Saying No

New Year has been over a month ago now, and I understand many people’s New Year’s Resolutions are to “try new things”. However, mine was to “do less things” or better put, to “get control of my FOMO”. 

FOMO or the “fear of missing out” is a case of someone agreeing or signing up to do lots of different things in life. They can be as big or as small as you like. It could be going to a party or signing up for a job; staying up late to chat with friends or being on committee of a society. This can result in stress, tiredness and disappointment. 

I know there are people out there much busier than me, but I personally found last Autumn pretty overwhelming. I just said yes too many times, meaning I got exhausted, anxious and felt like I was letting people down. It became my goal in 2018 to know my limit and manage my FOMO. So far, I feel like it has been working, and I fancied sharing it for those who need a reminder that saying no is sometimes a good idea. 

Step One: Be organised

Being organised does not just mean meeting deadlines or avoiding clashes. It’s about organising time so you don't feel rushed or overwhelmed. If you know you have three things due the same day, spread them out across the previous week if you can. If you know you have an essay due Tuesday with a wild weekend scheduled just before, get it done the week before that. 

I hate to go all tumblr on you all, but I have honestly found bullet journaling so helpful. I lay out my weeks so I can see what I have scheduled by the hour. It helps to get an overview of which weekends are hectic and which ones are more relaxed. 

Organising your time also helps avoid dropping out last minute on anything. This is totally OK behaviour if it’s required sometimes, but it is much nicer for everyone involved if it’s avoided. 

One way to use your super scheduling skills is to book yourself a “rest day” or a “rest evening”. Pick a day or an evening and decide that if anything comes up then you are just going to say no. That evening is your booked out for your resting time. 

Step Two: Prioritise

When it comes to big commitment stuff such as being on a committee of a society or getting a job, sounds obvious but definitely think about it before committing to anything. Sure, if the application deadline is in 2 days then apply, but make sure you have a good think about whether you have the time before they offer you the job. You have to be really honest with yourself in these situations about what you can actually achieve. And consider if you actually care or need this stuff that much outside of your degree.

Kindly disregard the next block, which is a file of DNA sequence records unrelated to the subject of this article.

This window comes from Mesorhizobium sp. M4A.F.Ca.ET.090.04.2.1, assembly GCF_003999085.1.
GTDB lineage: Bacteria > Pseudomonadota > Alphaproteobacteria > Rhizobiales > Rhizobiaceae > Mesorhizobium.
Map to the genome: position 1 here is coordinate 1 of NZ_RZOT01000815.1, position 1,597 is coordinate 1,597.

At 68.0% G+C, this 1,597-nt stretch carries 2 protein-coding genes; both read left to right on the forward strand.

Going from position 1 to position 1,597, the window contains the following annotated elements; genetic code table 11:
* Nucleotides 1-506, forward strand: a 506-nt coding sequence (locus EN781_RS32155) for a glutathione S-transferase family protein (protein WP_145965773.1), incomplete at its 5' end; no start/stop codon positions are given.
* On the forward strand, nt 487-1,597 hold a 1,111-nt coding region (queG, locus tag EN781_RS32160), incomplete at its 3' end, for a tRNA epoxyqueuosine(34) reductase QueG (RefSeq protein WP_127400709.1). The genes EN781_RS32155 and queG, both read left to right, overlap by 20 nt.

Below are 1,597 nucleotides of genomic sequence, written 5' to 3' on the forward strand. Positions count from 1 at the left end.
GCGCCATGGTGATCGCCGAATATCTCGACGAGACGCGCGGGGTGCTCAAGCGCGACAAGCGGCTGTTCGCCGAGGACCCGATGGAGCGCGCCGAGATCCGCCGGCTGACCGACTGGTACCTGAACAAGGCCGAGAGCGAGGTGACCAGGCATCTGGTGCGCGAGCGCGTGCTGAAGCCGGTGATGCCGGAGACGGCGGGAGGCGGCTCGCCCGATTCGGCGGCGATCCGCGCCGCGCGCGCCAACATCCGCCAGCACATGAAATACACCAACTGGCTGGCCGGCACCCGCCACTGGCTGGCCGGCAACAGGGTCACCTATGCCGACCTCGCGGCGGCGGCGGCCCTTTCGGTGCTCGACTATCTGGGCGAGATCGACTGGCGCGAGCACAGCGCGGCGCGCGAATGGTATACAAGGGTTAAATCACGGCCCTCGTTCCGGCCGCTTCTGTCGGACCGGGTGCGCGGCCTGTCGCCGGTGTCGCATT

Even something low maintenance like your friends going to a pub quiz. If you feel like you would rather stay in and get some homework done, or watch some Netflix, just do that. You do not have to say yes to everything just because you are free. 

My point is, do the things which are a priority to you. If you value something more than another thing, then channel your energy into that. It is exhausting trying to do everything. Yes, it may sometimes mean turning down pretty good opportunities, but this is something you may thank yourself for later. 

Step 3: Be Kind to Yourself

If saying no is difficult out of fear of being impolite: It is important to be aware that people are not entitled to your time. If you do not want to do something, then you have every right to not do it. And you would be surprised how many people would just carry on with their lives as usual once you start saying no. 

It may be harder if you see someone else saying yes to everything and more, but people have their limit of how much they can cope with. Just because others juggle lots doesn’t mean you should. You may have the time to do so, does not mean you have the willpower to. There is no shame in needing a break sometimes. As my lovely flatmate reminded me: “People need rest days for the gym, people need rest days for life too”. 

If saying no is hard because you do actually want to go and you just think it may overwhelm you if you took it on: Rather than feeling sad at turning down things, look at what you have done. Suddenly turning down that one thing looks tiny in the array of brilliant things you did say yes to. Remember all the times you did not miss out. 

These three things are more of an adopted mindset than behaviour. Just this change in attitude has made life so much easier for me. I have felt less bad for having nights in rather than being out and about. I have also found studying easier since I have given my mind the space and time to do it. Overall, I have just been much more calm and focused. 

If you have FOMO, take it as a blessing rather than a curse. If weidn’t feel the need to try out everything, we would not have discovered all the things we are passionate about or met the people we have met. I would definitely prefer to be someone who always says yes than always says no. Just remember to keep your FOMO on a leash so you do not compromise your mental health.